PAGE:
Group V (12 specimens) - Finishing procedure with multi-blade bur, polishing with smooth rubber cup and pumice paste, plus a Sweeney brush with zinc oxide paste. The bur was used as a first step at conventional speed (18,000 rpm) with intermittant movements. The bur was passed over the entire restoration until all superficial scratches, which appear after carving and burnishing, were removed. All samples were then treated as in group II.
After polishing, all samples were analyzed in a rugosimetric device (Prazis Rug 03).
The original data consisted of 180 values of superficial rugosity, measured in micrometers, resulting from the crossing of 5 groups, 2 polishing times, 6 repetitions and 3 measurements of each sample. The mean of the 3 measurements of each sample for a total of 60 data were analyzed statistically (Table 1). Statistical analysis showed abnormal and not homogenous distribution of the samples; thus, data were transformed into square root values. The data were analyzed using the analysis of variance (ANOVA) method and the Tukey test.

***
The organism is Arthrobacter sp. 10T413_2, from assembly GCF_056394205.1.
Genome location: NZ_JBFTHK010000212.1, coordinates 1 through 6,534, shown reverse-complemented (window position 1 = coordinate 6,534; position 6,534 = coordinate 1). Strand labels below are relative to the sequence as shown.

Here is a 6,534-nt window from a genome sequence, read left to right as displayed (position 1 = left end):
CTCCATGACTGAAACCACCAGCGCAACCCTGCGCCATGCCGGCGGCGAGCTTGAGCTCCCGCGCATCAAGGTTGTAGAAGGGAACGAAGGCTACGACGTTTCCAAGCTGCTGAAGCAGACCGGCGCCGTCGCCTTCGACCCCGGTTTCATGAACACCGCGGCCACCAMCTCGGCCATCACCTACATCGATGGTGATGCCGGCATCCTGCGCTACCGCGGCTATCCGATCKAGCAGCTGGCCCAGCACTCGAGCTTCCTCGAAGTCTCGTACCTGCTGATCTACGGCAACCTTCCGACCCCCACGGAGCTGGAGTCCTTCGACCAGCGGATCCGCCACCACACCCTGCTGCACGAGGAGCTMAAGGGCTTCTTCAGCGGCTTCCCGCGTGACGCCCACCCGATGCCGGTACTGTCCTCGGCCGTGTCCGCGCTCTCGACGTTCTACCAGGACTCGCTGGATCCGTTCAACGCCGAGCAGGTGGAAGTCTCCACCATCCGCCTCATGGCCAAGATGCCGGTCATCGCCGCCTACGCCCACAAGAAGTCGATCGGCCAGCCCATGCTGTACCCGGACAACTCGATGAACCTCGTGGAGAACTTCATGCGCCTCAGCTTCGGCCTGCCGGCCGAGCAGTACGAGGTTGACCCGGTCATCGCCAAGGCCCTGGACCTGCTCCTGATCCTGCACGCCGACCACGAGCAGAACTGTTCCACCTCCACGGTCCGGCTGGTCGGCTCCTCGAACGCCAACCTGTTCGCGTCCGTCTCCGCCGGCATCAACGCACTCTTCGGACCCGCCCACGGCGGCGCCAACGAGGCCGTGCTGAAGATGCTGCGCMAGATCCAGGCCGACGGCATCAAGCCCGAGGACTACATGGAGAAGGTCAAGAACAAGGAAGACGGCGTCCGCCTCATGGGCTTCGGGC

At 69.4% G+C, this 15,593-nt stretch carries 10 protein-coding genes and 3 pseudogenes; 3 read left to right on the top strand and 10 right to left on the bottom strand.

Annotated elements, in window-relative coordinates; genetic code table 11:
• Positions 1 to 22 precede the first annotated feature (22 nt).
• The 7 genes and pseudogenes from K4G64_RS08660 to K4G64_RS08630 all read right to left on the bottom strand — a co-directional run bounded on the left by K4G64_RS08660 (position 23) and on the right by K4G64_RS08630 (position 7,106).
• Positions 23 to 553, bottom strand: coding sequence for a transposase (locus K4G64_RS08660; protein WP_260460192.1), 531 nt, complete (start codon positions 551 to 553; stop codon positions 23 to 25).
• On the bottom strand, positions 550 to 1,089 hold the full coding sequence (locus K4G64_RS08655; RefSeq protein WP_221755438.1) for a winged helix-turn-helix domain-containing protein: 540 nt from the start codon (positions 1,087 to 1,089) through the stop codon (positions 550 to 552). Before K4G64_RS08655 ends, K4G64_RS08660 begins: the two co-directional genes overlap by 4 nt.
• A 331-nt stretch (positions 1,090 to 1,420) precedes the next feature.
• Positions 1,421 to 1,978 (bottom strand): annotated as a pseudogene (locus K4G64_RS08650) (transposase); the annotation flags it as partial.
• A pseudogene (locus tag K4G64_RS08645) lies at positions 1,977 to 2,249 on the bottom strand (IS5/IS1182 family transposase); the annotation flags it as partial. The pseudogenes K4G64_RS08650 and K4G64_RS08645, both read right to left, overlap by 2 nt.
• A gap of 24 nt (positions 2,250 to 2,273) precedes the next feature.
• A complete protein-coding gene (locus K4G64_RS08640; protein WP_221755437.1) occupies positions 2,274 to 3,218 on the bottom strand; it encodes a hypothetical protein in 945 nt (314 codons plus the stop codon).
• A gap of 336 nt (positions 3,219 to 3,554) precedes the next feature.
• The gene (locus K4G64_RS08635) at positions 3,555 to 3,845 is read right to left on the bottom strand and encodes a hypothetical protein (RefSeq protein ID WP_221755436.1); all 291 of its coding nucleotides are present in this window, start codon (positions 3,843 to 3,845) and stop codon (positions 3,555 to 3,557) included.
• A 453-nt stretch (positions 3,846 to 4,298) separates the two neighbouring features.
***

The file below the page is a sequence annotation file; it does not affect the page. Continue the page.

Results and Discussion
Analysis of the data showed that rugosity at 24 and 168 hours was not significantly different. In relation to finishing techniques there was a significant difference. The Tukey test (T = 0.232) showed that group I (µ = 1.053) had a greater rugosity when compared with groups II (µ = 0.707), III (µ = 0.517), VI (µ = 0.591) and V (µ = 0.540), which had similar rugosity values.
The four polishing techniques were analyzed comparatively between themselves, so that the great variability observed in group I had no influence on the statistical analysis of the other groups. We performed ANOVA between the 4 polishing groups and obtained a statistically significant difference between the 4 groups. Tukey's test (µ = 0.232) showed that group II (µ = 0.707) had greater rugosity than group III (µ = 0.517) while group IV (µ = 0.591) and V (µ = 0.540) had statistically intermediate rugosity values that were not statistically different from the results of groups II and III.
A surface free of irregularities is achieved more easily when, in a previous operative step, burnishing is performed on the surface of the amalgam restoration, allowing it to be more compact and consequently less porous (Charbeneau, 1965; Teixeira and Denehy, 1976; Marzouk et al., 1985; Baratieri et al., 1989).
Leitão (1982) reported that mechanical polishing always induces scratches and irregularities, but the contribution of these to rugosity values depends on the polishing technique and also the size of abrasive grain used in the final stage of the polishing procedure.